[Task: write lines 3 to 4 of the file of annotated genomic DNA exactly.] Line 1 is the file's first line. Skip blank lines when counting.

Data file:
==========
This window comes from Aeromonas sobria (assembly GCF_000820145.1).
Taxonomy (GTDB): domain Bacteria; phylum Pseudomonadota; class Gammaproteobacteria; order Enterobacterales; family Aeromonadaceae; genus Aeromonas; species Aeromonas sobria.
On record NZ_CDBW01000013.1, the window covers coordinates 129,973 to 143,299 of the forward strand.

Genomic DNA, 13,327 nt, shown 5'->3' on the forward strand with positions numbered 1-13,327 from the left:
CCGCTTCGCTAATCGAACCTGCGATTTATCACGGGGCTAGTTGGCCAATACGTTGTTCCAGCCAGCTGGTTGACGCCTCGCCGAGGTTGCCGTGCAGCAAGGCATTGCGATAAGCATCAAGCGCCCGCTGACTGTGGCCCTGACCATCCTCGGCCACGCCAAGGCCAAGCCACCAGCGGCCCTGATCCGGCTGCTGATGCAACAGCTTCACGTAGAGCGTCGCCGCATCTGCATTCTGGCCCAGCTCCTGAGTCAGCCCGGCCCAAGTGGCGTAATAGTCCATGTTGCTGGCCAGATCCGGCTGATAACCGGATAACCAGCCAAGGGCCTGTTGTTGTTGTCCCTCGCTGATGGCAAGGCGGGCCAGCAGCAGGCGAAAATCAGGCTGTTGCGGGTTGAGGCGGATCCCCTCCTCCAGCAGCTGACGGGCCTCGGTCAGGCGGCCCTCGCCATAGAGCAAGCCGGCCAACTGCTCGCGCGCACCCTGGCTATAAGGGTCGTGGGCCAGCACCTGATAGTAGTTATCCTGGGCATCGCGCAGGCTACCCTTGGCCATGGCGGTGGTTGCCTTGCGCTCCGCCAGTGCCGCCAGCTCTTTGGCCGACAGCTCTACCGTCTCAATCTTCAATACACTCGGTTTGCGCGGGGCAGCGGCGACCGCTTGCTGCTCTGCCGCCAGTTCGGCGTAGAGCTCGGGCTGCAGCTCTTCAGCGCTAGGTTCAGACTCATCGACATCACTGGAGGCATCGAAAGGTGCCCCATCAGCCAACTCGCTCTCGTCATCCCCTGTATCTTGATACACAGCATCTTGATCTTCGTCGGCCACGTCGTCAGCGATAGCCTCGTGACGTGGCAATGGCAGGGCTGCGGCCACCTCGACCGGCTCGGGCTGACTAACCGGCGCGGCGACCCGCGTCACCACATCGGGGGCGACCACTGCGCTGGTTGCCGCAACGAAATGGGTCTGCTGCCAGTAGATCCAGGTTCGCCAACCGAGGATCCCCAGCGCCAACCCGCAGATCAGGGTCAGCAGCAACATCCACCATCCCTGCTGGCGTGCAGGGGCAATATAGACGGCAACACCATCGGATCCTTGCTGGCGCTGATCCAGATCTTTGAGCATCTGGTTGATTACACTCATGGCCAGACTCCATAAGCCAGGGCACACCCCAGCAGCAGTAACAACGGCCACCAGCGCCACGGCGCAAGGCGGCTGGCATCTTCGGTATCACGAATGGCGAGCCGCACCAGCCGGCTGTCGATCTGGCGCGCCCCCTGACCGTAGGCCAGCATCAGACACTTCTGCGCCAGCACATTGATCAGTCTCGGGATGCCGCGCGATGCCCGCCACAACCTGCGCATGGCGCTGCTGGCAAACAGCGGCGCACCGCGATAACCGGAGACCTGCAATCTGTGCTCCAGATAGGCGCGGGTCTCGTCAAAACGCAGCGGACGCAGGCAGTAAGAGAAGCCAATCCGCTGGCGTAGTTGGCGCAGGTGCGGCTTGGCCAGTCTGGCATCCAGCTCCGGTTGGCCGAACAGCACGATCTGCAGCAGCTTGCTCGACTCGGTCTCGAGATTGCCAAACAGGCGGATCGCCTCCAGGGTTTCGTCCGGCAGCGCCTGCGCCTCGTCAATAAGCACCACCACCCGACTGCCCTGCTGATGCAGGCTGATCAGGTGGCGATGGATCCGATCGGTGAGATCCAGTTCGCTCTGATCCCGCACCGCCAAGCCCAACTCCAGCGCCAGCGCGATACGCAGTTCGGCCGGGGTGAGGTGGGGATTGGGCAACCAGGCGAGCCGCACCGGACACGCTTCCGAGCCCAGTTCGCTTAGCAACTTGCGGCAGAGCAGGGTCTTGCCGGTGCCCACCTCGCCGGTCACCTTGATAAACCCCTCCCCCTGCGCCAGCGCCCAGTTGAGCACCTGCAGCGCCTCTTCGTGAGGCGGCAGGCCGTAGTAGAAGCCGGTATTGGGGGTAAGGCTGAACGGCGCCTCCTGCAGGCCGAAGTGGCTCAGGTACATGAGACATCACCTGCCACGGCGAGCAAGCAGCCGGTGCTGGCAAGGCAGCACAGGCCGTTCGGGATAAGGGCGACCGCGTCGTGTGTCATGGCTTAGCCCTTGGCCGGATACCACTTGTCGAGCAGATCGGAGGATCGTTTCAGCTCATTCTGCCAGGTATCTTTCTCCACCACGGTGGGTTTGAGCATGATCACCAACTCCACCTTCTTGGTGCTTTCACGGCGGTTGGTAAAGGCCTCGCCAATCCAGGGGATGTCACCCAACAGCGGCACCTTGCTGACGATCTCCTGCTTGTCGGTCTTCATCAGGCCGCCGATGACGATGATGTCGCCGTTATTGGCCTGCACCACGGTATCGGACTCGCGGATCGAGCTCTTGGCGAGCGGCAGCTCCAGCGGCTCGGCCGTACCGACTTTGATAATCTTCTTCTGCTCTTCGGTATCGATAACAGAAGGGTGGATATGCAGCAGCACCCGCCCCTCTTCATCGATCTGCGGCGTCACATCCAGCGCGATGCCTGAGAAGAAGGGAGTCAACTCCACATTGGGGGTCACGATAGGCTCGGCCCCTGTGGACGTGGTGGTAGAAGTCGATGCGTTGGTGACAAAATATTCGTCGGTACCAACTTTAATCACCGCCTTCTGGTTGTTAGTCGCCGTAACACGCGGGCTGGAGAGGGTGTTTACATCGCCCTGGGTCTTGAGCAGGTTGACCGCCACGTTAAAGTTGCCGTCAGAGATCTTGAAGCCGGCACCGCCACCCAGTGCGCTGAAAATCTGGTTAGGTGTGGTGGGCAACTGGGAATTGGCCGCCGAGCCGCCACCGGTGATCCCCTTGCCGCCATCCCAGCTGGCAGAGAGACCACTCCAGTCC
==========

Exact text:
On record NZ_CDBW01000013.1, the window covers coordinates 129,973 to 143,299 of the forward strand.

Genomic DNA, 13,327 nt, shown 5'->3' on the forward strand with positions numbered 1-13,327 from the left: